Colonias: Third World Health Conditions, Deep in the Heart of Texas
Journalist Emily Ramshaw never expected to see diseases like dengue fever, dysentery and even leprosy in Texas' colonias, the impoverished neighborhoods where thousands of Latino families have lived for decades without access to running water, electricity or sanitation.
Her recent series on colonias, published in the Texas Tribune and New York Times, documented these third-world health conditions and more in damning detail, taking Texas officials to task for not doing more to improve these communities. Ramshaw produced the series as a National Health Journalism Fellow.
Here is a short excerpt from one of the series' stories:
Along the 1,248-mile Texas-Mexico border from El Paso to Brownsville, in communities with names like Agua Dulce and Mexico Chiquito, the overwhelmingly Hispanic residents of these colonias tell identical stories: of migrating with dreams of safety and prosperity, of getting swindled or misled into buying worthless land with no modern infrastructure, of sticking it out so their children - most of them American citizens - will get educated. And of getting sick.
At last count, nearly 45,000 people lived in the 350 Texas colonias classified by the state as at the "highest health risk," meaning residents of these often unincorporated subdivisions have no running water, no wastewater treatment, no paved roads or solid waste disposal. Water- and mosquito-borne illnesses are rampant, the result of poor drainage, pooling sewage and water contaminated by leaking septic tanks. Burning garbage, cockroaches, vermin and mold lead to high rates of asthma, rashes and lice infestations. And the poor diet so intrinsically linked to poverty contributes to dental problems, diabetes and other chronic conditions, which residents of the colonias rarely have the health insurance, money or access to regular health care to treat.
"People have written about conditions in the colonias for years, but when you write about kids getting leprosy and dysentery that really shakes people up," she told National Health Journalism Fellows gathered in Los Angeles last week for a seminar. "Texas would like to ignore them. Colonias have been in place for more than 50 years. I wanted to be able to really point the finger – why after all these years and all this attention are (colonias) still here and in bad shape?"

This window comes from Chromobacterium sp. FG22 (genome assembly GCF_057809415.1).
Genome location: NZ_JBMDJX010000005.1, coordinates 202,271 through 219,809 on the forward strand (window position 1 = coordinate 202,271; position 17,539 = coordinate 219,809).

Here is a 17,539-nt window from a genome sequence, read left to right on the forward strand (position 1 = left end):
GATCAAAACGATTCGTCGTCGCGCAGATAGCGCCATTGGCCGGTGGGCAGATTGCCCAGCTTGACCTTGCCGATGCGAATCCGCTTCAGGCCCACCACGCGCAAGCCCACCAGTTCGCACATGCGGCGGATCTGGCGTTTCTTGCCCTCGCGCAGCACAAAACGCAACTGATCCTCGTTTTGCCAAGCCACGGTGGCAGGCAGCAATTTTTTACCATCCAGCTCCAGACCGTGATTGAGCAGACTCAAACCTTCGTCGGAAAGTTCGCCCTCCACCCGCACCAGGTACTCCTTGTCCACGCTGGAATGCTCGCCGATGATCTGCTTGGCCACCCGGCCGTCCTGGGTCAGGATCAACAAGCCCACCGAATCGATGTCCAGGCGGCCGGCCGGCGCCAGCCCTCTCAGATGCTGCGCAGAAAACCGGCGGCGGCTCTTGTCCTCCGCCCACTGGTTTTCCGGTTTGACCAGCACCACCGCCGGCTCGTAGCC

Ramshaw, an investigative reporter and assistant managing editor for the Texas Tribune, battled residents' fear and bureaucratic complacency to report her series. Here, distilled from her talk, are some take-home lessons for journalists reporting on health and social conditions in marginalized communities.
1. Find a guide. When Ramshaw, who is white but speaks Spanish, entered the colonias on her own, people would run away from her, thinking she was from immigration. Eventually, she came to know colonia residents by working with community organizers and promotoras.
2. Sometimes bureaucratic stonewalling doesn't hurt your story. It is the story. "Colonias are in unincorporated areas and don't fall under anybody's watchful eye, allowing cities and counties to say ‘not my problem,'" Ramshaw said. There is a state colonias director, who basically told Ramshaw her agency had no regulatory or enforcement authority. As bureaucrats repeatedly fed her jargon about "coordination" and "stakeholders," Ramshaw realized "that was the story – the inability to have any legitimate discourse about the situation is the problem. It was really time for someone to take a look at why these colonias directors weren't getting anything done."
3. Be realistic about your story's impact. While the president of a local university offered two teens highlighted in one story a free ride to college, prospects for more significant change at the state level remain bleak. Texas state officials are slashing many social and development programs amid a budget shortfall. Still, Ramshaw wryly noted, $6 billion remains in the state's rainy day fund.